Someone said that Montezuma has a population of under one hundred, and the rest are all tourists and backpackers. We met a lot of Canadians and a lot of Europeans. They were all either on vacation for the weekend, or fleeing their home countries to do something different than what they have been doing. Some were in Costa Rica for volunteer work, and taking the weekend off to party. We got to talk with some people here and there about it and it was very interesting. There was such a vibe of waywardness to this place. Not a lot of people knew what was next for them.
After exploring the beach, dinner and a worship session, we went downtown for the evening to “practice” loving on the travelers. Like I said before, everyone was at the bar. If not inside it, they flooded the street outside. Loud reggae music was playing across the street, combating the hip hop and r&b blasting from inside the bar. We prayed and split up into pairs, hoping God would cross our paths with someone to bless. Julia and Val, our leaders, told us to look for opportunities to get to know people and look for opportunities to share God’s love with them. They suggested buying someone a drink or dinner, or inviting them to hang out with us tomorrow when we went hiking. Bold moves, huh? A little intimidating, I would say. Val and I bought some guy a beer, but it didn’t go anywhere. We ended up sitting on the sidewalk with all these other people drinking and smoking. Val said sometimes it’s best just to pray for the others. We could see our friends talking with people, so we just prayed that they would be able to share God’s love with them. My friend Aryk, from Canada, was on fire this weekend! He was so bold, and got into so many rich conversations with the travelers.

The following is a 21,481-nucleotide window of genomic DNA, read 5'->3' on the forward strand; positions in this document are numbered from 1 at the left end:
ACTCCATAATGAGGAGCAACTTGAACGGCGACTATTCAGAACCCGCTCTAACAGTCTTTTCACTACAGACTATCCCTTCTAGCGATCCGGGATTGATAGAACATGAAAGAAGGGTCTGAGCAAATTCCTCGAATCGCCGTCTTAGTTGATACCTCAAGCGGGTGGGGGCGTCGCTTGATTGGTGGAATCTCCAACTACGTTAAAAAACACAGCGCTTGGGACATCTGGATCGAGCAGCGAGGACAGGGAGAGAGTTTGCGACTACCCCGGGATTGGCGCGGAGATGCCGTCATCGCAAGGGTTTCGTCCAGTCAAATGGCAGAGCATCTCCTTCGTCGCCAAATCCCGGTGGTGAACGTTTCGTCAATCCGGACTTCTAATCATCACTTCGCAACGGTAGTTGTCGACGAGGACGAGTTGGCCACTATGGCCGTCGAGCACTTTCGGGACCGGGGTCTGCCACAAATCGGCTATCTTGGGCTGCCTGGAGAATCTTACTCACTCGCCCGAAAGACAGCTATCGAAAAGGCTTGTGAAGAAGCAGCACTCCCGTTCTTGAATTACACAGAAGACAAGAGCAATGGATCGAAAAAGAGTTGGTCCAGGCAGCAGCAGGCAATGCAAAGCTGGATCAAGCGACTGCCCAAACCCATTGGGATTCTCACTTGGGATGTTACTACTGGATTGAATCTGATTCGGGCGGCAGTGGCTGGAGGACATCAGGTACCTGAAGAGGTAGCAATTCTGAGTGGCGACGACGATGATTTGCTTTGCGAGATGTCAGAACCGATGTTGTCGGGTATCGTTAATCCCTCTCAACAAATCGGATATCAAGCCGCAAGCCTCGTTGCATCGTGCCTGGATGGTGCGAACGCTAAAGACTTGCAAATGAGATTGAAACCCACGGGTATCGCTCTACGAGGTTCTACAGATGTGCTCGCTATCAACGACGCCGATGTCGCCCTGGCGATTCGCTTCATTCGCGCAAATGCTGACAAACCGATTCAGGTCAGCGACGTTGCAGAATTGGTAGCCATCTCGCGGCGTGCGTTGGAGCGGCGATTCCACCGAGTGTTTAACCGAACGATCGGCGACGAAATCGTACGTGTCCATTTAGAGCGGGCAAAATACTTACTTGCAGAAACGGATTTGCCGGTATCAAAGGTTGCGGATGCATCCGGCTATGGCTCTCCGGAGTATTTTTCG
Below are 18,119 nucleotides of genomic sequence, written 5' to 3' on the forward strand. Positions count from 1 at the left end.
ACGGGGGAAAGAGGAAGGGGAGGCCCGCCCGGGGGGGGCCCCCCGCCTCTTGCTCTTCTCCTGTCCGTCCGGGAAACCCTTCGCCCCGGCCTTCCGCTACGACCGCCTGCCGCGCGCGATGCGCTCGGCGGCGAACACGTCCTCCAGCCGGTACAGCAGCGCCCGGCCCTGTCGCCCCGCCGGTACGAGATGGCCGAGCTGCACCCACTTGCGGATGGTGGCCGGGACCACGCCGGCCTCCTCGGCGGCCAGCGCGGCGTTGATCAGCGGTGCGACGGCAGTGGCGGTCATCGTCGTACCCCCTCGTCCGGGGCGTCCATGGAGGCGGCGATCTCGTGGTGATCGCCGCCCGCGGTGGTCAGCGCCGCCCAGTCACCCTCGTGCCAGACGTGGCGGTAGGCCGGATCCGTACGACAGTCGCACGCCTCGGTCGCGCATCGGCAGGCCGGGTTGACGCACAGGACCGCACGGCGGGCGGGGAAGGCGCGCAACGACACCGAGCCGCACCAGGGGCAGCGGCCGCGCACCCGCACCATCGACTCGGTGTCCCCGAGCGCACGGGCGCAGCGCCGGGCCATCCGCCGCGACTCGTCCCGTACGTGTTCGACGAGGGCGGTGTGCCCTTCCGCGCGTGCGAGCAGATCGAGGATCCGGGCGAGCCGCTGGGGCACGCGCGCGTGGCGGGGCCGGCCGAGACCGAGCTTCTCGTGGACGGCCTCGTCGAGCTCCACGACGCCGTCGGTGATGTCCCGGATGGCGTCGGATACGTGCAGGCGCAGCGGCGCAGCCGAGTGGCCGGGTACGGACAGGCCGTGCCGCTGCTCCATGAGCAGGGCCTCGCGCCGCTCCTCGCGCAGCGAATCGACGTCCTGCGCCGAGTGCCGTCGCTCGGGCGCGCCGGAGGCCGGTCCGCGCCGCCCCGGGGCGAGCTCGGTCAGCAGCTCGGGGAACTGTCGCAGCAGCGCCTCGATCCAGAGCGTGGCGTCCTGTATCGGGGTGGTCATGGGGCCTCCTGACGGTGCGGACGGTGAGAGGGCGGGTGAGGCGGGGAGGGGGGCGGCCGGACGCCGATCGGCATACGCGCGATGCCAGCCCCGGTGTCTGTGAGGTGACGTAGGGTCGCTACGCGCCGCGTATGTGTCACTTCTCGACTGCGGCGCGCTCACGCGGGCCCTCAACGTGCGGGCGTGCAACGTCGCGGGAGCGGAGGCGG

It was a strange experience. I had never been to a place like this before. At first, I found myself judging the people around me. I would never do any of this. Why would I leave my home to come all the way down here to get wasted and hook up with random people? Why would anyone want to invest in such a journey? As I sat there on the sidewalk with Val, the clouds started to part in my mind. They’re looking for pleasure; they’re looking for satisfaction. They want to experience something more than what their normal lives offer. Some want to see something beautiful; human beings, mountains, rivers, the ocean. Others want to feel significant, like they’re doing something matters; volunteer work, language school. They want to feel joy, unspeakable joy; cheap alcohol, plentiful drugs. What can placate these thirsty and hungry people? God. They’re looking for God. They don’t know it, and maybe I don’t either, but I think that’s what they’re ultimately searching for; the love of God.